San Francisco Giants

Why the Giants Should Keep Morse

When the San Francisco Giants announced in December 2013 that they had signed outfielder, Michael Morse, to a one-year contract, they took a gamble. A slugger and threat when healthy, Morse has been plagued with injury. Little did they know that 60 games into the season, Morse would become a franchise staple, not only to fans, but to their line up.

With the injury to first baseman, Brandon Belt, the Giants look to Morse to step up and cover the position while Belt is on the disabled list. Morse has experience playing the infield early in his career but mainly has been used as a left fielder for the Giants. In the 57 games he has started, 18 of them have now been at first base.

Morse has been the spark in the line up that the Giants have been missing. So far this season, his batting average is .286 with 13 home runs, 41 RBIs, and has a .577 slugging percentage. He is currently tied for the third-most RBIs in the National League with Colorado Rockies’ Troy Tulowitzki and ranks fourth in slugging percentage. He has homered in two of the last three games, already matching his home run total from last season on the Seattle Mariners.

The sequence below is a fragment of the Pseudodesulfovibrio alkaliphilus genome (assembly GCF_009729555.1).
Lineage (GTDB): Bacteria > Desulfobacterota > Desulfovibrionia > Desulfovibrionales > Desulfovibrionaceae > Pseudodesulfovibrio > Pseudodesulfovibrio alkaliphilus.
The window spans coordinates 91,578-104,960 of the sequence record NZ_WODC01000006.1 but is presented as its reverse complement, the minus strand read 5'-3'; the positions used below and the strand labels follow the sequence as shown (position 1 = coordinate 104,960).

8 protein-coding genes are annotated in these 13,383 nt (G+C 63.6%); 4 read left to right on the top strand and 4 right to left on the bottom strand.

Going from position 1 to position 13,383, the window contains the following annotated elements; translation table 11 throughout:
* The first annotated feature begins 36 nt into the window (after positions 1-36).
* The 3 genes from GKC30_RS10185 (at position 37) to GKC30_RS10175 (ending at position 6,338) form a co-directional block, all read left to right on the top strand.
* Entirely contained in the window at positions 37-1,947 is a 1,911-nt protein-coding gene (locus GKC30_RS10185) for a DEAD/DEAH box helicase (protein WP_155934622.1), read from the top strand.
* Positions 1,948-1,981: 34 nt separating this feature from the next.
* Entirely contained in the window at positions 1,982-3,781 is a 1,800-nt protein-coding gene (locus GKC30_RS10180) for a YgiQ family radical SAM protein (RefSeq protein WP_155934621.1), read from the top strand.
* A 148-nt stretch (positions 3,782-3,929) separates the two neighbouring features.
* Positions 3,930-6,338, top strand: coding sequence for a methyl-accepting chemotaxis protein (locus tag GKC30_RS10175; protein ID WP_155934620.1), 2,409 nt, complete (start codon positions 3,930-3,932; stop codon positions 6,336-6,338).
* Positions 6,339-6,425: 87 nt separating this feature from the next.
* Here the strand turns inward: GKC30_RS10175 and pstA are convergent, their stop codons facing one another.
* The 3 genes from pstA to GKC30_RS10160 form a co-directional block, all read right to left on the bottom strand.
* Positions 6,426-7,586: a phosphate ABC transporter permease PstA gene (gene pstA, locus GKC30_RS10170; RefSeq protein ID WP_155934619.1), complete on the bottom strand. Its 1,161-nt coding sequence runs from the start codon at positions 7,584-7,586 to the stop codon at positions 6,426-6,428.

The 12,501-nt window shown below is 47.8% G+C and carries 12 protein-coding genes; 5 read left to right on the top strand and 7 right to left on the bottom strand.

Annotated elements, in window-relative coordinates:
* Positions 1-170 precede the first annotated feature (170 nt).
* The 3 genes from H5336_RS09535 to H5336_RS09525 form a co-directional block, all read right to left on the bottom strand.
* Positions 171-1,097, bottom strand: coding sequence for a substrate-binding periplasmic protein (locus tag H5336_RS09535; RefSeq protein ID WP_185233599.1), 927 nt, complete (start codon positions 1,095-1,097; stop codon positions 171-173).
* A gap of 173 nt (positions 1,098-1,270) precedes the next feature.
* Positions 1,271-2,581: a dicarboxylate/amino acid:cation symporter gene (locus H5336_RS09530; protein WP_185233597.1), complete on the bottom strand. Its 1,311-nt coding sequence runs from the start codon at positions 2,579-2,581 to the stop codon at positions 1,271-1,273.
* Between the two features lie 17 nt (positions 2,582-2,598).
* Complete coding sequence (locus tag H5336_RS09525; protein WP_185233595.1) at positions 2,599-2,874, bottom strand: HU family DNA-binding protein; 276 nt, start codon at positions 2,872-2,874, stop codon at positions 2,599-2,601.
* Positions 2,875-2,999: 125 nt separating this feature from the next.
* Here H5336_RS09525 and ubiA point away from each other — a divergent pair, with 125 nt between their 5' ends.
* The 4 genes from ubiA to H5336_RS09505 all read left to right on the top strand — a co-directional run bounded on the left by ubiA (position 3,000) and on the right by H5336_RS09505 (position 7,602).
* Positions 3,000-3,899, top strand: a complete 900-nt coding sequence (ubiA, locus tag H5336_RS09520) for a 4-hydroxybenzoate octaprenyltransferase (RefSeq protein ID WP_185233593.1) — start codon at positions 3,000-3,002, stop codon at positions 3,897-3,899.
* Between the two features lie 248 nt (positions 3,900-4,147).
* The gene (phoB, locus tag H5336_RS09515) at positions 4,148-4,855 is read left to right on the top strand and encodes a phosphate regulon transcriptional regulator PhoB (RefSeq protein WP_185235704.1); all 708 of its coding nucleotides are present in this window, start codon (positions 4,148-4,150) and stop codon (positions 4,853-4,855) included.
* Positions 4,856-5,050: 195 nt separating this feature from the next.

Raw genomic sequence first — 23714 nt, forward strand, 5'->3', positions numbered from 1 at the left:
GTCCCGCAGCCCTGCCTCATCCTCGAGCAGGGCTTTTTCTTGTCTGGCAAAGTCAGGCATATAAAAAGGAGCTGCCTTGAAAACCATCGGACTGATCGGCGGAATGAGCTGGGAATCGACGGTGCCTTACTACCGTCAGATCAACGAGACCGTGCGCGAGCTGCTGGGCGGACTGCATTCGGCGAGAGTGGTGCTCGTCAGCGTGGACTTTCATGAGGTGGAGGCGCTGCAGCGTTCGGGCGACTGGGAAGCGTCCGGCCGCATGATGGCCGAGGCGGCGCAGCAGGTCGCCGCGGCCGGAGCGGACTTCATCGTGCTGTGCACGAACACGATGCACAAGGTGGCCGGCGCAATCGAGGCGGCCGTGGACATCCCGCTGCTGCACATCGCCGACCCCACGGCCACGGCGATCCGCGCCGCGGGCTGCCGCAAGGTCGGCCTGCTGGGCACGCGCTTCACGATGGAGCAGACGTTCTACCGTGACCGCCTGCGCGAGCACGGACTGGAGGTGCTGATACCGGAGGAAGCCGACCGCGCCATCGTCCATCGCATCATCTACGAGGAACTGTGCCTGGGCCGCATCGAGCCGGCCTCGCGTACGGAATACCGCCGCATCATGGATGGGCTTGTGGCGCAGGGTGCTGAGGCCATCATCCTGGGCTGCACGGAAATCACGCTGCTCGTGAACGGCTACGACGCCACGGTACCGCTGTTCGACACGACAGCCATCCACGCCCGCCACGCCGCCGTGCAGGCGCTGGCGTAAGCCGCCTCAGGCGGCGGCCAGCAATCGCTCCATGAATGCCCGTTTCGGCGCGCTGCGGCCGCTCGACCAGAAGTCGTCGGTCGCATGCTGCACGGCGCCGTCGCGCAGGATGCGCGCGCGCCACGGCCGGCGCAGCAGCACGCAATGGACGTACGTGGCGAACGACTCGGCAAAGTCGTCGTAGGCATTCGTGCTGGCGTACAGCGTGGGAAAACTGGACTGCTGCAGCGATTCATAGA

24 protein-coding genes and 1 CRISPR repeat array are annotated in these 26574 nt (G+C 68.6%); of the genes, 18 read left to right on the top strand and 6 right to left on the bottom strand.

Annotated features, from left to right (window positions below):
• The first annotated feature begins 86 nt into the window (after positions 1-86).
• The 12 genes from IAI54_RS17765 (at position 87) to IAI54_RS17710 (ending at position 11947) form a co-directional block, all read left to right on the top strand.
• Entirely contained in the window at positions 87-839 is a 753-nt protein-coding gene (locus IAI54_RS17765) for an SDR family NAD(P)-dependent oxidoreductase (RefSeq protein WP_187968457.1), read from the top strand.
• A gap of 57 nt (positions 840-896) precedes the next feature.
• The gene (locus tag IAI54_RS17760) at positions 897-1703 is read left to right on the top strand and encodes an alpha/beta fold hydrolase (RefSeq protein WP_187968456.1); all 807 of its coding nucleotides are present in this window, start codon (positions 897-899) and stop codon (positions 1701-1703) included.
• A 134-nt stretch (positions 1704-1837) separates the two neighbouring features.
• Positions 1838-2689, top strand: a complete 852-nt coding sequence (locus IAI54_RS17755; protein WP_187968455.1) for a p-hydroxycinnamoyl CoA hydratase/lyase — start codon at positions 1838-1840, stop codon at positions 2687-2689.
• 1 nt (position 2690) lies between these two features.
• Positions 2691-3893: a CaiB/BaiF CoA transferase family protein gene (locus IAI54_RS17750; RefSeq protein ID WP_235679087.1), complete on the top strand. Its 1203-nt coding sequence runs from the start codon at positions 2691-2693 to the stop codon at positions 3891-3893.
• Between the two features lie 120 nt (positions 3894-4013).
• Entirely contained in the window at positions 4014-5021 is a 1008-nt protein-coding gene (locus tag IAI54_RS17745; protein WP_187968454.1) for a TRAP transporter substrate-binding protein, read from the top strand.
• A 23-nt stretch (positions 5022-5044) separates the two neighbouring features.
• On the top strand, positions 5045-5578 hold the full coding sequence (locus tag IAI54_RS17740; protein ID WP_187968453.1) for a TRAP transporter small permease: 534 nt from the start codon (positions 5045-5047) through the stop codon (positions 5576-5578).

His versatility is one of the main reasons why the Giants should keep him on the roster for at least another season. As long as the “Take On Me” hitter keeps healthy, he’s proven to be a threat at the plate. Defensively, he’s been improving at first base with each start, and on Friday night, he dug out a few balls that resulted in double plays and outs with runners in scoring position.

In the clubhouse, Morse has instilled an inner peace within the players. Telling them to not stress at the plate and to trust that your teammates will pick you up if you fall. With that mantra, Morse has succeeded in bringing up the team morale and driving in runs when it matters the most.

Although Morse is a gamble in age and injury, his $6 million, one-year deal is making a ton of sense. And many would agree, the Giants should look into signing this hybrid left fielder, and now first baseman, to at least another year.


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